Flibe’s founding history and advantages to their design
Flibe Energy was founded in 2011, the first modern company on the molten-salt reactor scene. Flibe was founded by Kirk Sorensen, who had been working at NASA for 10 years. After Sorensen discovered this technology, it became his mission to uncover what was lost and bring thorium energy back. Though it has been an uphill battle, the company is only growing, and the Thorium Energy Security Act aims to bring back U-233 to fuel the LFTR. Short-term, Flibe aims to build microreactors. Long-term, the company wants to create big reactors for big power generation. Fortunately, the technology is not what stands in the way. The biggest issues to navigate are securing investment and getting through the political aspect of energy. Funding determines how fast these reactors can be built. With funding, 5-year deployment for an initial reactor is doable.
Reflecting on Idaho National Lab’s net-zero carbon goal
Flibe is designing similarly-sized reactor to what INL is looking for: a reactor that is versatile enough for cities, military bases, and national labs. Net present value calculations aren’t very applicable to electricity.
Where the LFTR design fits into the current regulatory environment
Flibe ultimately has the same goal as the NRC, which is to protect people. The NRC has kept the industry very safe for a long time, but is slow to change. Flibe pays attention to modernization and tries to limit the number of exemption requests that must be made. Flibe communicates frequently with the NRC to keep them up to speed with materials and technology. In the coming decades, Harris hopes that the NRC will become capable of licensing hundreds of reactors a year. We’ve never been able to scale up our current industry to something so large, and thousands of microreactors is a very different world than what the NRC is doing right now.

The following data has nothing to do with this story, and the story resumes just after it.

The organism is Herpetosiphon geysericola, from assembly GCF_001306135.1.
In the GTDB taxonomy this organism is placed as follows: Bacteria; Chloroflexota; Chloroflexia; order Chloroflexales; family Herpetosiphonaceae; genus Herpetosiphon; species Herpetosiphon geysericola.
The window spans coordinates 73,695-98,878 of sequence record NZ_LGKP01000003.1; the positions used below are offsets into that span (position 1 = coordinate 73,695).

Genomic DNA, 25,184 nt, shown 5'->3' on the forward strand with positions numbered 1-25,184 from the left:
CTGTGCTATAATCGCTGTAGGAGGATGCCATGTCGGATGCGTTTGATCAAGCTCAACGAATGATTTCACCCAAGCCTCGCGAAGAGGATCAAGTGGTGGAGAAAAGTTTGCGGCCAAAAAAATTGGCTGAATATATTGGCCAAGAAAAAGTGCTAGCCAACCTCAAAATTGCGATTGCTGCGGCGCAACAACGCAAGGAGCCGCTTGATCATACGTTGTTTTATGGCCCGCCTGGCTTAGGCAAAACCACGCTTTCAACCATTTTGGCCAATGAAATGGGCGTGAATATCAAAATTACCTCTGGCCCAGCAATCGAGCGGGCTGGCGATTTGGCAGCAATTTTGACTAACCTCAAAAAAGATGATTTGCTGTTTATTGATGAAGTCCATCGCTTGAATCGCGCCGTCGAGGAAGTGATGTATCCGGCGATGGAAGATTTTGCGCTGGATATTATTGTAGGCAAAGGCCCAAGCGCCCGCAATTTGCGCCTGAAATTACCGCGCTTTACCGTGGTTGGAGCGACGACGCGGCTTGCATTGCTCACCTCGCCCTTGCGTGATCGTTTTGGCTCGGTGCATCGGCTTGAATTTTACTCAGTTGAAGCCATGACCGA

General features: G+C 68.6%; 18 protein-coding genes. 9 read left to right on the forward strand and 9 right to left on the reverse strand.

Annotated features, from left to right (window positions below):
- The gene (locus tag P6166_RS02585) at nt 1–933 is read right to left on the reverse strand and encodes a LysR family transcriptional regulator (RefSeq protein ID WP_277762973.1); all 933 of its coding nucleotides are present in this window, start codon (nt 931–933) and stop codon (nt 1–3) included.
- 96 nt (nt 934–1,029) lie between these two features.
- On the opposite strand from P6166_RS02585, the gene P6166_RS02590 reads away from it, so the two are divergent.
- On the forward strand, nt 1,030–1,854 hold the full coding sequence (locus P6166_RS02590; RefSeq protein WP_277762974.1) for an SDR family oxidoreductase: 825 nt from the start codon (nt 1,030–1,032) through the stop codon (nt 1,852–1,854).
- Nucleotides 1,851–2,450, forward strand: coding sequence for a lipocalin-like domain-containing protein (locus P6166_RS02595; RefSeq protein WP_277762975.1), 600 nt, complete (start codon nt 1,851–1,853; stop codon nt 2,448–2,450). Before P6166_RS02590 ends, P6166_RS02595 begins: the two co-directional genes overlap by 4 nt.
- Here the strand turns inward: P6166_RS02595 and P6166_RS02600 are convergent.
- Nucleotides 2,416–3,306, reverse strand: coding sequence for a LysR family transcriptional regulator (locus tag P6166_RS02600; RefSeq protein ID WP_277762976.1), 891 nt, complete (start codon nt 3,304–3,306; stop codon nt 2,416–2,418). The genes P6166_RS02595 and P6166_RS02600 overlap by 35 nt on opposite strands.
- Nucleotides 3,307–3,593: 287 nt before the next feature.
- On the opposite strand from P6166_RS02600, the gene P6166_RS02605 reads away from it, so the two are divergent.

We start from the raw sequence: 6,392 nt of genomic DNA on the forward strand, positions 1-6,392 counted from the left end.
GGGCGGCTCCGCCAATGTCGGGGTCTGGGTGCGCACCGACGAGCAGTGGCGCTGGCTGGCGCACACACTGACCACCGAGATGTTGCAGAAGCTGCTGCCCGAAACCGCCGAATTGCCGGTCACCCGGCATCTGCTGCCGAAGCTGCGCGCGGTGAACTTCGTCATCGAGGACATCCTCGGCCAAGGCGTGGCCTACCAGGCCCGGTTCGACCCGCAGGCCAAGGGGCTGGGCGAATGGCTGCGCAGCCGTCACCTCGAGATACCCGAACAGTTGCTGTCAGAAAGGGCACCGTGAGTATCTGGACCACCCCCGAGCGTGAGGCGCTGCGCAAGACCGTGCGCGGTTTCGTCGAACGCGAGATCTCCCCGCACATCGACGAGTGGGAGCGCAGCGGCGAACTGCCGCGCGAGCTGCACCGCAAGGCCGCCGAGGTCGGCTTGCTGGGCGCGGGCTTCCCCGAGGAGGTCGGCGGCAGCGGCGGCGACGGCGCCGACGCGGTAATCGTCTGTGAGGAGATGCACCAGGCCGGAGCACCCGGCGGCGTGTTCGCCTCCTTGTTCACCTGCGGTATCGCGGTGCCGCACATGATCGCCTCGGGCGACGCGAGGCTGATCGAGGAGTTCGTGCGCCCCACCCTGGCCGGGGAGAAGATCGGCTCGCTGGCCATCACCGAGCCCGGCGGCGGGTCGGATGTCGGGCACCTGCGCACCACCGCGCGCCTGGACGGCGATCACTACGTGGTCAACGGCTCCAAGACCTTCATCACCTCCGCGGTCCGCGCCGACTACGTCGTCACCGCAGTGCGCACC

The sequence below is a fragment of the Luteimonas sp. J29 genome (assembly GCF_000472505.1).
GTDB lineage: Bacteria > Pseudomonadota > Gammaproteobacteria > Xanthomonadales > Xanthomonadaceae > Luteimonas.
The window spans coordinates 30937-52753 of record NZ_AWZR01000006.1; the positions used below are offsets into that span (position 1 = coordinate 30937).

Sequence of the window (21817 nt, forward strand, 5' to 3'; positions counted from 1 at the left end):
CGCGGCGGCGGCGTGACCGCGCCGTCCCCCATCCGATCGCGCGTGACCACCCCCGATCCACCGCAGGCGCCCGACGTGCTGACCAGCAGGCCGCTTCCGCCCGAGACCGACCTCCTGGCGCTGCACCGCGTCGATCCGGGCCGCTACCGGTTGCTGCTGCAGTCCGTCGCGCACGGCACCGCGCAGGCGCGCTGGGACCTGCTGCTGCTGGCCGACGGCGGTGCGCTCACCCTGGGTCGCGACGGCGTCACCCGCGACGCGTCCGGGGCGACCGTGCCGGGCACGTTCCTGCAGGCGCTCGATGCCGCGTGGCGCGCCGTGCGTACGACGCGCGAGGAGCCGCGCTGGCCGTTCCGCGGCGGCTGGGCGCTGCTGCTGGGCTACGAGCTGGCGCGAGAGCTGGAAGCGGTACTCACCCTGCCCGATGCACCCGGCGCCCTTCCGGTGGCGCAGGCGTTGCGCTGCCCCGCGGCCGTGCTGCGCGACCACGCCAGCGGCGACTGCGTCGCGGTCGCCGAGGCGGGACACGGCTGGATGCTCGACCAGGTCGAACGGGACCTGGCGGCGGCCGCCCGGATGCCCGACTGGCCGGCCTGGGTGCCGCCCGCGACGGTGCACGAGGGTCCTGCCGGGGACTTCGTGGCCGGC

What concerns Kurt about the energy industry
Going back to the beginning of the conversation, Harris is concerned about energy poverty. In Mozambique, after the Portuguese colonists left in the 1970s, vast industrial wealth was reduced to poverty simply from the lack of energy. Beautiful skylines turned into squatter camps. Life expectancy dropped into the 30s. Harris worries we could head in the same direction without reliable energy. Though he used to love renewables, he now realizes that the energy return on them won’t cut it. To sustain a civilization, we must pursue the right kind of nuclear, which is safe, enormously efficient, and low cost. Harris encourages the rising generation to get involved, take risks, attend workshops, get on the internet and learn, and reach out to government representatives about nuclear energy. In the next 5 or 10 years, he sees more advanced reactors coming online, and by the end of the century, Flibe’s goal for worldwide energy is a practical reality.
Thank you to YPE for an outstanding conversation!